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Am J Prev Med. 2013 Nov;45(5):583-9. doi: 10.1016/j.amepre.2013.07.005.

Mobile applications for weight management: theory-based content analysis.

Author information

  • 1Palo Alto Medical Foundation Research Institute, Palo Alto. Electronic address: azark@pamfri.org.

Abstract

BACKGROUND:

The use of smartphone applications (apps) to assist with weight management is increasingly prevalent, but the quality of these apps is not well characterized.

PURPOSE:

The goal of the study was to evaluate diet/nutrition and anthropometric tracking apps based on incorporation of features consistent with theories of behavior change.

METHODS:

A comparative, descriptive assessment was conducted of the top-rated free apps in the Health and Fitness category available in the iTunes App Store. Health and Fitness apps (N=200) were evaluated using predetermined inclusion/exclusion criteria and categorized based on commonality in functionality, features, and developer description. Four researchers then evaluated the two most popular apps in each category using two instruments: one based on traditional behavioral theory (score range: 0-100) and the other on the Fogg Behavioral Model (score range: 0-6). Data collection and analysis occurred in November 2012.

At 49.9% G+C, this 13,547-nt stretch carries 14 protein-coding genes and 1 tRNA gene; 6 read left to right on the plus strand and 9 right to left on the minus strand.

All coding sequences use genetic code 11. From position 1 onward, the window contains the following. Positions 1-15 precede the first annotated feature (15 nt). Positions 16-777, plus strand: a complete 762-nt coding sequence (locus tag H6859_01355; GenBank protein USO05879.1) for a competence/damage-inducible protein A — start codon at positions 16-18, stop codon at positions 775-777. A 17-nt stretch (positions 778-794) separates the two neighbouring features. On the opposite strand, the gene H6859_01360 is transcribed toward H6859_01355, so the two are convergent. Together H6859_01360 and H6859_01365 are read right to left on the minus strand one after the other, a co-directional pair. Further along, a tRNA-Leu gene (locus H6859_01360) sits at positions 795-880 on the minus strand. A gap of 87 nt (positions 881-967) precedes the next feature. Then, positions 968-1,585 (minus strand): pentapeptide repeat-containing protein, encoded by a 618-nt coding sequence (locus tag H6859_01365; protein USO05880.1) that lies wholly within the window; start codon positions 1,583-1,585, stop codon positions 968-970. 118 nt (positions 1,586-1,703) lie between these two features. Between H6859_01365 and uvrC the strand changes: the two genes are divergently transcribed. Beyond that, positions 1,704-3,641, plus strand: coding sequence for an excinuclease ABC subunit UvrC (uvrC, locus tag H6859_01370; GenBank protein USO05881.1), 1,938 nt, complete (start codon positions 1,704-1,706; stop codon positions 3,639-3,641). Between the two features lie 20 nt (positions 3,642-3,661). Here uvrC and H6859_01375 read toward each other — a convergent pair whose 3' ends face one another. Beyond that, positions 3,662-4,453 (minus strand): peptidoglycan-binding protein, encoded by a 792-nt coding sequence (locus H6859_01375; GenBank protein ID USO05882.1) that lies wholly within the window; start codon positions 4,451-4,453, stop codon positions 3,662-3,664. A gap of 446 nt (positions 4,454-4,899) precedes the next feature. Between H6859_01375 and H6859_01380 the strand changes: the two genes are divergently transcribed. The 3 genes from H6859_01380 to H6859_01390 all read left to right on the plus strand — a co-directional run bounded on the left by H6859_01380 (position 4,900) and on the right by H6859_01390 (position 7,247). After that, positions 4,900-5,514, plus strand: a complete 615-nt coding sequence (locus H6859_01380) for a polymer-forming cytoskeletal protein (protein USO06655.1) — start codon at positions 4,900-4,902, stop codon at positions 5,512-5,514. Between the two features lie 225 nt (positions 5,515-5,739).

RESULTS:

Eligible apps (n=23) were divided into five categories: (1) diet tracking; (2) healthy cooking; (3) weight/anthropometric tracking; (4) grocery decision making; and (5) restaurant decision making. The mean behavioral theory score was 8.1 (SD=4.2); the mean persuasive technology score was 1.9 (SD=1.7). The top-rated app on both scales was Lose It! by Fitnow Inc.

CONCLUSIONS:

All apps received low overall scores for inclusion of behavioral theory-based strategies.

© 2013 American Journal of Preventive Medicine.

PMID:
24139771
[PubMed - indexed for MEDLINE]
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